In this podcast i discuss the following points raised by Eveline from Delft University of Technology (original text):
In my group we do a lot of work with solid state inorganic electrolytes. I would be extremely interested in your view about the scale up and economics of such systems! For example, in your last Podcast you describe how the LPS/Polymer cells are made.
1. How could such processes be implement on a larger scale and for larger batteries?
2. And if two polymer interfaces are needed, what is the benefit compared to a composite polymer electrolyte with inorganic fillers?
3. And then, compared to standard lithium-ion, is it even possible that the technology could ever compete economically?
Hydro-Québec has been a leading solid polymer electrolyte (SPE) innovation engine for more than 20 years. It has already licensed legitimate solid battery technologies to electric car manufacturers such as Bluecar and Dongshi Kingpower. While initially limited to LFP cathodes and 80C operating temperature, current SPE technology extends to high voltage NCM, NCA or LCO cathodes and can operate at a lower temperature of 40C. SPE electrolytes are also stable with lithium metal electrodes guaranteeing higher energy densities than lithium ion cells with conventional liquid electrolytes.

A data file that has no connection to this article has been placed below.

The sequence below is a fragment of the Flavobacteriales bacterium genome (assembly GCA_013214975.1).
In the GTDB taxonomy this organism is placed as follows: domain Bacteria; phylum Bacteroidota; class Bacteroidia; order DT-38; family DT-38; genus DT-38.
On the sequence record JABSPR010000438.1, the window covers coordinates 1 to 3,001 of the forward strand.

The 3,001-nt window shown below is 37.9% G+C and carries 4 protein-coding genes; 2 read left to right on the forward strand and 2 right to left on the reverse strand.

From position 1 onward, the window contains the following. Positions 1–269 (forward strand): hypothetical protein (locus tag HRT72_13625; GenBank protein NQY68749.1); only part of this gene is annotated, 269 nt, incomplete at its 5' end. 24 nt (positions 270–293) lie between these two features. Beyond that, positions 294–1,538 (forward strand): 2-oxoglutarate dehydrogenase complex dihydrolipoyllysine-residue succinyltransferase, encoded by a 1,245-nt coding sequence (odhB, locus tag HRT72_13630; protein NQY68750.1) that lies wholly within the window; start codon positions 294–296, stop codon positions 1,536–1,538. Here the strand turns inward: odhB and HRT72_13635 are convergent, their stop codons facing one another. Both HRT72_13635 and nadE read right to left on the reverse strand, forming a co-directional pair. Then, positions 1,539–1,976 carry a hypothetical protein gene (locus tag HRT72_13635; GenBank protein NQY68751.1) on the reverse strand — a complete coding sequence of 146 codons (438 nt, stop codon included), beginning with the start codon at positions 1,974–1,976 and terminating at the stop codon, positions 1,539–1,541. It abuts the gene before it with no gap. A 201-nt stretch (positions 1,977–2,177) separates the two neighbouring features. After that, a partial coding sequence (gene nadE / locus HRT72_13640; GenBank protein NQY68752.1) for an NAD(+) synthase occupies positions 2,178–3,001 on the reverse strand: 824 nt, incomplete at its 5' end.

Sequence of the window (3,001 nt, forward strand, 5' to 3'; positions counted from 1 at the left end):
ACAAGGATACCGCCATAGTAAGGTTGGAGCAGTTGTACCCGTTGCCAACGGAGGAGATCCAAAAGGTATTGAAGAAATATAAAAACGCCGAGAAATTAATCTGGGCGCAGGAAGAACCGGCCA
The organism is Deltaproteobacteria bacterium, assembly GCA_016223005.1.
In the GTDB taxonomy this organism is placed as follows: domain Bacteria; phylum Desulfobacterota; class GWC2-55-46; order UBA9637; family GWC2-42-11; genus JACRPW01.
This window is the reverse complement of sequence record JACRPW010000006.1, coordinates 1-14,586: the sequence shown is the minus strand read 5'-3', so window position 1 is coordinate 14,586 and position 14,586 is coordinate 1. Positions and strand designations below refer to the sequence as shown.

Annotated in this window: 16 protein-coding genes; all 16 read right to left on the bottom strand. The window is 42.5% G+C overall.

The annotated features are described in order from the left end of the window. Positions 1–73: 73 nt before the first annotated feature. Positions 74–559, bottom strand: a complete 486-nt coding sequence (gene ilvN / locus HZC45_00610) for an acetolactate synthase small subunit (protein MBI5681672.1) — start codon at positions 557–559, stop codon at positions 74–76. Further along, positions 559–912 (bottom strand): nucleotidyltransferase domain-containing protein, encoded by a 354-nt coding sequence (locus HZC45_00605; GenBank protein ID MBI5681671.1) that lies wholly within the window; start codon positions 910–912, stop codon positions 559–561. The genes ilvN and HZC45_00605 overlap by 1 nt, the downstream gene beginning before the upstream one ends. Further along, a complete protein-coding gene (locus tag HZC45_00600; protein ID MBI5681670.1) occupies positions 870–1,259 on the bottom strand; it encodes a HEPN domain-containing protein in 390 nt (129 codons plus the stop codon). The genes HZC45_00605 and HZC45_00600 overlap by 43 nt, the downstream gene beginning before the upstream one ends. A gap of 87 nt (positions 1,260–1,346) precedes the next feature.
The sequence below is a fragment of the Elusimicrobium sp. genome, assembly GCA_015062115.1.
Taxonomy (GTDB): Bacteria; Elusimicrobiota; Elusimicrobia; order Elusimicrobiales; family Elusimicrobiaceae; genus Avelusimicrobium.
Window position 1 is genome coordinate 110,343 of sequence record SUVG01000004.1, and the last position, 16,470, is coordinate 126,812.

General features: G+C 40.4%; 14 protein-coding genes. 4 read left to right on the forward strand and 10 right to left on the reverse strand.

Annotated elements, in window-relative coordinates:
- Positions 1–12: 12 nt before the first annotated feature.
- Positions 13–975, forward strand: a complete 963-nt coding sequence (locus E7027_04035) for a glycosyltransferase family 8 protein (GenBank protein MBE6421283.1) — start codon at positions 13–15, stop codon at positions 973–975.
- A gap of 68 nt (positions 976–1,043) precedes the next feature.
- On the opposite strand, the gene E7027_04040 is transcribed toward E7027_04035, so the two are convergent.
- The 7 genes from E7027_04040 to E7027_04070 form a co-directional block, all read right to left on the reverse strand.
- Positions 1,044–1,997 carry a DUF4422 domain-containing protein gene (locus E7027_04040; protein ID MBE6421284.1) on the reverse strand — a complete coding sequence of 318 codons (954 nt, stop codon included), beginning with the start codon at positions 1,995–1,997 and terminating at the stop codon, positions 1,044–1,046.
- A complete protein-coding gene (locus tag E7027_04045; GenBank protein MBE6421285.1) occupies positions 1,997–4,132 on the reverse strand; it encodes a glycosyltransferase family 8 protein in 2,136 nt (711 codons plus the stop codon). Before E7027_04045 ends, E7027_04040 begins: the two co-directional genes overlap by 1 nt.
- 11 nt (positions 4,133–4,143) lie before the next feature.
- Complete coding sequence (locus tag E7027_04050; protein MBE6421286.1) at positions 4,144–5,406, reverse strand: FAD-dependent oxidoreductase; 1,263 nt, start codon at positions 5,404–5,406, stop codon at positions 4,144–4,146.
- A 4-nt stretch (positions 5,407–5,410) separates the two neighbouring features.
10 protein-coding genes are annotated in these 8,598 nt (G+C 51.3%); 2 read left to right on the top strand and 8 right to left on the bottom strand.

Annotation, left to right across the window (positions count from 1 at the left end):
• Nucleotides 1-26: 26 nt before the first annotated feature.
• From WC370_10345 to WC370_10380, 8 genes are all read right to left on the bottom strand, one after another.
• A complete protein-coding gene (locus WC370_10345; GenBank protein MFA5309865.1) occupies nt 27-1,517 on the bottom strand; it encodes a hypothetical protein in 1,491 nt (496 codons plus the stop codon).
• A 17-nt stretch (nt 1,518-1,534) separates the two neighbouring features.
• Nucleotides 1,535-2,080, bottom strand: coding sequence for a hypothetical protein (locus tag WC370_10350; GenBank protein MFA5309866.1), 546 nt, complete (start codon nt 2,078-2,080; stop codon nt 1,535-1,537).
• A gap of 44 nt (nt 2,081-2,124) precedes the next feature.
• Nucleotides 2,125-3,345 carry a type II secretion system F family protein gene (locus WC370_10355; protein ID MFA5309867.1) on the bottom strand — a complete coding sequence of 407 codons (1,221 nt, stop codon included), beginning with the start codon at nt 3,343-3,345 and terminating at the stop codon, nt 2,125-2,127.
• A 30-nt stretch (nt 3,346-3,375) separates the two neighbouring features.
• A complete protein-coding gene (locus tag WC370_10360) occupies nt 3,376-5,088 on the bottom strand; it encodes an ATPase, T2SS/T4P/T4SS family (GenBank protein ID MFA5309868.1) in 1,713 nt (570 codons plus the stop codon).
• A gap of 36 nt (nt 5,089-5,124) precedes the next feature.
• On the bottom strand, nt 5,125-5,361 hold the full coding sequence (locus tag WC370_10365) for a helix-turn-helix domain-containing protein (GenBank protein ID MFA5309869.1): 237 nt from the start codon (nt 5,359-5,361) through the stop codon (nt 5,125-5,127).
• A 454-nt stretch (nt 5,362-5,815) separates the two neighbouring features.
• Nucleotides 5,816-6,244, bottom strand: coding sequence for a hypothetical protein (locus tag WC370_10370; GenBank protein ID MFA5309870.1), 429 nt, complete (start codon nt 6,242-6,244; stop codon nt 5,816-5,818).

Cycle life of solid state batteries with SPE is governed by the electrochemical stability of the polymer during cycling. Since most such polymers are crosslinked in order to improve their mechanical and electrochemical properties, residual crosslinking agent may often remain in the SPE during battery operation. This may cause undesired side reactions and accelerate deterioration of SPE. In this patent, Hydro-Québec discloses a crosslinking strategy which improves electrochemical stability.
Plating lithium metal anodes through inorganic solid electrolytes is challenging and slow due to proliferation of dendrites along the grain boundary where ionic conductivity is higher. Sakamoto’s group shares evidence of rate improvements without dendritic growth with LLZO solid electrolytes.